My Lady Jane by Cynthia Hand, Brodi Ashton and Jodi Meadows; HarperTeen, 512 pages($17.99) Ages 13 and up.
Three Young Adult authors teamed up to fix history “one sad story at a time,” and this hilarious, romantic fantasy about Lady Jane Grey rewrites history in a most entertaining way, involving a plot to poison Edward with his favorite blackberry dessert, the engagement of Lady Jane Grey to Gifford Dudley, who spends daylight hours as a horse, and political tension throughout England between the Edians, humans who transform into creatures (Henry VIII was a lion), and the 100 percent human “Verity” folk who wish to burn the Edians at the stake (the pro-burners include, of course, Bloody Mary). The novel gets campier as it proceeds but still entertains with its colorful characterizations, its suspenseful action-packed plot, its amusing riffs off actual events and the chemistry between book-loving, red-headed Jane and her would-be poet of a husband.
– Jean Westmoore
Makoons by Louise Erdrich; Scholastic Press, 342 pages ($17.99). Ages 8 to 14.
The sadness of what is to come for the Ojibwe clan we have come to love through Louise Erdrich’s marvelous “Birchbark House” series is ever-present for anyone reading this excellent new installment in the series, which finds Makoons (the Ojibwe word for little bear) and his twin Chickadee making a new home in the Great Plains of the Dakota Territory where they must learn to hunt buffalo. Erdrich’s gorgeous writing brings to life a whole portrait gallery of marvelous characters, the grouchy Yellow Kettle, wise great-grandmother Nokomis, self-important and vain Gichi Noodin. Erdrich beautifully tells the story from a child’s perspective; here Makoons and Chickadee adopt an orphaned buffalo calf, even as they know their very existence depends on slaughtering their pet’s relatives. The year is 1866; a scene where the boys witness a fearsome steamboat for the very first time foreshadows the threats to come for the buffalo and the Ojibwe and other native peoples who depend on them. The realistic descriptions of the hunt, the hard work of butchering and preserving the meat are almost cinematic in their wonderful detail. These books deserve to be classics, as the flip side of the story Laura Ingalls Wilder told of white settlers moving West. We eagerly await the next installment of the tale, even as we dread to find out what is to come.
– Jean Westmoore
Truly Madly Guilty by Liane Moriarty; Flatiron Books, 418 pages ($26.99)
Liane Moriarty usually packs her books with dishier secrets than those that give “Truly Madly Guilty” its title. And you need to get through endless hinting, foreshadowing, stalling and chapters that end with loud noises (“there was a piercing yell from upstairs”) even to find out what they are.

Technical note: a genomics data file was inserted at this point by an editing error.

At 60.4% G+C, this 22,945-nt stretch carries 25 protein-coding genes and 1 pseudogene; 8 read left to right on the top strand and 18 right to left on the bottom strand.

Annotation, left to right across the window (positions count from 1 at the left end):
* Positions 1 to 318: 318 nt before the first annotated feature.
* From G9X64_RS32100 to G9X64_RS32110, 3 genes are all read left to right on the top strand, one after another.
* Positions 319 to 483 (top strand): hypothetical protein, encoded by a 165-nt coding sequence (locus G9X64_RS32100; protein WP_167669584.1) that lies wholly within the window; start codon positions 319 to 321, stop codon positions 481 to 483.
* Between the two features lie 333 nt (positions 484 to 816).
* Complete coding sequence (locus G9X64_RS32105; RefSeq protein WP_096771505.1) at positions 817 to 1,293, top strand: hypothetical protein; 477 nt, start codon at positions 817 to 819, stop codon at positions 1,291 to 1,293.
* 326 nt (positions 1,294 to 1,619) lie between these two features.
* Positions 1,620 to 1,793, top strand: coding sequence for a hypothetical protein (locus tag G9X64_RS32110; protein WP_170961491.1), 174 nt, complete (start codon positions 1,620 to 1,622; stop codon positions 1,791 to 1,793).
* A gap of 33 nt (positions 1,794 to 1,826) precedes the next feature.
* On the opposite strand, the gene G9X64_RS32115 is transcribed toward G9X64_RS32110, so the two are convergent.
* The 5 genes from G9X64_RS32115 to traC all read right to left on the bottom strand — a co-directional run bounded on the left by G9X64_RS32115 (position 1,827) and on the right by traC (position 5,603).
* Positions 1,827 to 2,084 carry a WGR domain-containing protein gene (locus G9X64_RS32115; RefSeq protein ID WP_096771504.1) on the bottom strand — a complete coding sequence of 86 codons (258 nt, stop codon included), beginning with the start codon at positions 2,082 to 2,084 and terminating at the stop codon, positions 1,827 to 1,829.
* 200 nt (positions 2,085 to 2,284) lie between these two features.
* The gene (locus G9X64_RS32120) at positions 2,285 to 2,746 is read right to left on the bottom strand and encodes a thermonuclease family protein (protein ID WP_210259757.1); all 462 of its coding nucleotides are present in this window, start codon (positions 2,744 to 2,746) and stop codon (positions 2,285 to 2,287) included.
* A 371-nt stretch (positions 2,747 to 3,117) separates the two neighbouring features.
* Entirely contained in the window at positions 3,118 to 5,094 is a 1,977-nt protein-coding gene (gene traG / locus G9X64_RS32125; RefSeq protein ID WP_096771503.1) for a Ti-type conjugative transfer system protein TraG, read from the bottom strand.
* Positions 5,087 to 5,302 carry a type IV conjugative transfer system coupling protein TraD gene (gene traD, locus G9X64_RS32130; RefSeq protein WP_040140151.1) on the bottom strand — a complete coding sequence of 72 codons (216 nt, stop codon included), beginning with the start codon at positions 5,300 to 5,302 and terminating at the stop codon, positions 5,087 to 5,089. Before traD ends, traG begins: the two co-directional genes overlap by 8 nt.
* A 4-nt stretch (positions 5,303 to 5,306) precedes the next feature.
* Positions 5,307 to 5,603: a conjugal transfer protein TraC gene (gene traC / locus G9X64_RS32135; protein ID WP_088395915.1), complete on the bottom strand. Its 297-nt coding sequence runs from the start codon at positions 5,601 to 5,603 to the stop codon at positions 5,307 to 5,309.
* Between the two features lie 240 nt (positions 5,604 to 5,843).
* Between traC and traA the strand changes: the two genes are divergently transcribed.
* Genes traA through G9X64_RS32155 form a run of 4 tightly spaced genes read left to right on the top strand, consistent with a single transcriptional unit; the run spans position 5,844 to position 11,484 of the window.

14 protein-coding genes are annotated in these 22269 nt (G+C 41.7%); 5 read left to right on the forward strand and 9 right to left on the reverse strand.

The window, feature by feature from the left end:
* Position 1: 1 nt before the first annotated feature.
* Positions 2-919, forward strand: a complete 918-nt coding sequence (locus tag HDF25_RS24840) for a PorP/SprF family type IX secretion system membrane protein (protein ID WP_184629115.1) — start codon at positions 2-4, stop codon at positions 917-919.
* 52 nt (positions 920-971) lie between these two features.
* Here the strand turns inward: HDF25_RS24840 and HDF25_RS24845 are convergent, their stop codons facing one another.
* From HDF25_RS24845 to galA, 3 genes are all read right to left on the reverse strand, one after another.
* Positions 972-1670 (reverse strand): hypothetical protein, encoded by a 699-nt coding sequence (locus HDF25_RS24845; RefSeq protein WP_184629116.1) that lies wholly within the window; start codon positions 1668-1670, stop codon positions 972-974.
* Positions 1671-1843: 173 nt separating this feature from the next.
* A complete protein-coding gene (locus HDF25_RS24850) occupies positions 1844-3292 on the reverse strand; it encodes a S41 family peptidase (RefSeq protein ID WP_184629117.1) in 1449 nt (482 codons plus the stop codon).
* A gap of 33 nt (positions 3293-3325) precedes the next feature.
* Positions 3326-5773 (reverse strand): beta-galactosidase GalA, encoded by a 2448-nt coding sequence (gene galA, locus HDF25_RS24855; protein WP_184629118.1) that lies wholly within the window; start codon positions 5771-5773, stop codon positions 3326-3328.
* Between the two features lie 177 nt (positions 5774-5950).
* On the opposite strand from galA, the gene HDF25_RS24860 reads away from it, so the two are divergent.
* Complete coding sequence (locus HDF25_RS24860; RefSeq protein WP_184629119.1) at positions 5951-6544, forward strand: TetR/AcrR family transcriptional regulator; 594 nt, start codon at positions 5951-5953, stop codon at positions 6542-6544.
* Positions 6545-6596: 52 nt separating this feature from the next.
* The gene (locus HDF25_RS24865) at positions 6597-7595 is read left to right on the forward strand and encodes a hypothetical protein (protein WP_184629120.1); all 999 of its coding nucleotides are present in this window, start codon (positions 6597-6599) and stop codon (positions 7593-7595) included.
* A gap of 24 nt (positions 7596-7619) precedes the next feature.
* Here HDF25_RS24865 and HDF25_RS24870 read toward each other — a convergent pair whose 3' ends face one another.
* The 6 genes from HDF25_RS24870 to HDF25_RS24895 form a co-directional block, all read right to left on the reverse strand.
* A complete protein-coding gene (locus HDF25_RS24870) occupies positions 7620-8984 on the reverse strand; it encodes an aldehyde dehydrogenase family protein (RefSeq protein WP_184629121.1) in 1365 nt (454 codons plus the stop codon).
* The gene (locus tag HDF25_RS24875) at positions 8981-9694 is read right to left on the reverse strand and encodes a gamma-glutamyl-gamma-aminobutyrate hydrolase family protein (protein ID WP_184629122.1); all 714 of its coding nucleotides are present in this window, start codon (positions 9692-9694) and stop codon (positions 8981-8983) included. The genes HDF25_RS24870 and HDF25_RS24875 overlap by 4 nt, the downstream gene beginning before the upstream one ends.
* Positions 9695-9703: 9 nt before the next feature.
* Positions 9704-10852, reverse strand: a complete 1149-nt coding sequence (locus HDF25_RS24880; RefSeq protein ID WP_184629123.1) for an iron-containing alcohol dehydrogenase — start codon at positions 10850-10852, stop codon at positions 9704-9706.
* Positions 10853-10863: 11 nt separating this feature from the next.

This Australian author’s winning formula always relies on such tactics. In her very popular “Big Little Lies,” she used them to good effect, even though the book revolved around a kindergarten.
“Big Little Lies” focused on a terrible night that Moriarty used as a tease, by endlessly dropping in glimpses of it and then cutting away. “Truly Madly Guilty” unfolds on a much smaller scale: It’s about the day of a terrible barbecue, and features only a small group of characters. They are well delineated and saddled with various pathologies.
The author gives each character enough baggage for a world tour, even though this is just an afternoon in a showy suburban backyard in Sydney. The event happens spontaneously when Vid, a rich electrician said to look like Tony Soprano, impetuously invites his dreary next-door neighbors, Erika and Oliver, over for the day. Vid is cagey enough to know that Erika has a much more attractive friend, a cellist named Clementine. And he suggests that Clementine and her husband, Sam, come, too.
None of the guests, who include Sam and Clementine’s two young daughters, know much about their grandiose host. But the men can’t keep their eyes off his wife, “the smoking-hot Tiffany,” who is treated by Vid as one of his prized possessions. Add Vid and Tiffany’s quiet, spooky daughter, Dakota; their yappy dog; and a cranky old man, Harry, who often comes by to complain about the noise, and you have almost the full cast. But since Erika and Clementine have known each other since childhood, they have irritating mothers lurking in the background, too.
Now what life-altering event(s) could emerge from a gathering like this? It’s worth plowing through the first half of the book just to find out.
As Moriarty peels her onion of a plot, we begin to see that Sam and Clementine’s suburban marriage, all but sexless, is on the rocks. And that when Erika and Oliver bring up the subject obliquely, pre-barbecue, they have lit the fuse to much more trouble than they can imagine. – Janet Maslin, New York Times